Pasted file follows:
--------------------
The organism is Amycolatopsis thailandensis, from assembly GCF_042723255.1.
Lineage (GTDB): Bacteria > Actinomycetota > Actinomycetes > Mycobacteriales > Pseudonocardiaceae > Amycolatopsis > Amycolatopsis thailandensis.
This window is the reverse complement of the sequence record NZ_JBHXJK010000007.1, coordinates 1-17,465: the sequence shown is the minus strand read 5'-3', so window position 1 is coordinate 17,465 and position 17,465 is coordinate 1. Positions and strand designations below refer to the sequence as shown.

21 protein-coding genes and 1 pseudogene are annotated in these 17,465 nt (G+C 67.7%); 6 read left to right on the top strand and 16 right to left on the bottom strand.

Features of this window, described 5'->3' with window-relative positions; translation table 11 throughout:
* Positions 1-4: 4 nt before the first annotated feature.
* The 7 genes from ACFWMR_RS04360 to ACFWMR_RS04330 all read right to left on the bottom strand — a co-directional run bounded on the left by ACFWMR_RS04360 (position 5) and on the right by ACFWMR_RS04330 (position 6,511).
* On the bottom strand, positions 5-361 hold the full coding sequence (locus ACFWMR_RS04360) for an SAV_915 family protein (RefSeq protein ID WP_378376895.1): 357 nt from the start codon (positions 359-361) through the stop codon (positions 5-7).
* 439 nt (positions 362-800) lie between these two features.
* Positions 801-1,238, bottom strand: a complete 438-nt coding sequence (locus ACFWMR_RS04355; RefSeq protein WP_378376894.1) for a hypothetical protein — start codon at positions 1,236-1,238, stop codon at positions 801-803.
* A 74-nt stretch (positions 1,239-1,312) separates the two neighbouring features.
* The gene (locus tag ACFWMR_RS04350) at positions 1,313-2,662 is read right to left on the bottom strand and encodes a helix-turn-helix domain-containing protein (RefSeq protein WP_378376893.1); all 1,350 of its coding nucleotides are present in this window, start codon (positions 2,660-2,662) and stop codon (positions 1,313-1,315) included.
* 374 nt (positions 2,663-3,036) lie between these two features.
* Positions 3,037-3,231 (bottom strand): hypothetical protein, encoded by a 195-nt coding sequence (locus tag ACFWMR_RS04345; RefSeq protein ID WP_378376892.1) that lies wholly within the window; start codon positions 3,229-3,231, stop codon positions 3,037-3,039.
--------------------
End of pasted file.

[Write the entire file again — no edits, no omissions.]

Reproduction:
The organism is Amycolatopsis thailandensis, from assembly GCF_042723255.1.
Lineage (GTDB): Bacteria > Actinomycetota > Actinomycetes > Mycobacteriales > Pseudonocardiaceae > Amycolatopsis > Amycolatopsis thailandensis.
This window is the reverse complement of the sequence record NZ_JBHXJK010000007.1, coordinates 1-17,465: the sequence shown is the minus strand read 5'-3', so window position 1 is coordinate 17,465 and position 17,465 is coordinate 1. Positions and strand designations below refer to the sequence as shown.

21 protein-coding genes and 1 pseudogene are annotated in these 17,465 nt (G+C 67.7%); 6 read left to right on the top strand and 16 right to left on the bottom strand.

Features of this window, described 5'->3' with window-relative positions; translation table 11 throughout:
* Positions 1-4: 4 nt before the first annotated feature.
* The 7 genes from ACFWMR_RS04360 to ACFWMR_RS04330 all read right to left on the bottom strand — a co-directional run bounded on the left by ACFWMR_RS04360 (position 5) and on the right by ACFWMR_RS04330 (position 6,511).
* On the bottom strand, positions 5-361 hold the full coding sequence (locus ACFWMR_RS04360) for an SAV_915 family protein (RefSeq protein ID WP_378376895.1): 357 nt from the start codon (positions 359-361) through the stop codon (positions 5-7).
* 439 nt (positions 362-800) lie between these two features.
* Positions 801-1,238, bottom strand: a complete 438-nt coding sequence (locus ACFWMR_RS04355; RefSeq protein WP_378376894.1) for a hypothetical protein — start codon at positions 1,236-1,238, stop codon at positions 801-803.
* A 74-nt stretch (positions 1,239-1,312) separates the two neighbouring features.
* The gene (locus tag ACFWMR_RS04350) at positions 1,313-2,662 is read right to left on the bottom strand and encodes a helix-turn-helix domain-containing protein (RefSeq protein WP_378376893.1); all 1,350 of its coding nucleotides are present in this window, start codon (positions 2,660-2,662) and stop codon (positions 1,313-1,315) included.
* 374 nt (positions 2,663-3,036) lie between these two features.
* Positions 3,037-3,231 (bottom strand): hypothetical protein, encoded by a 195-nt coding sequence (locus tag ACFWMR_RS04345; RefSeq protein ID WP_378376892.1) that lies wholly within the window; start codon positions 3,229-3,231, stop codon positions 3,037-3,039.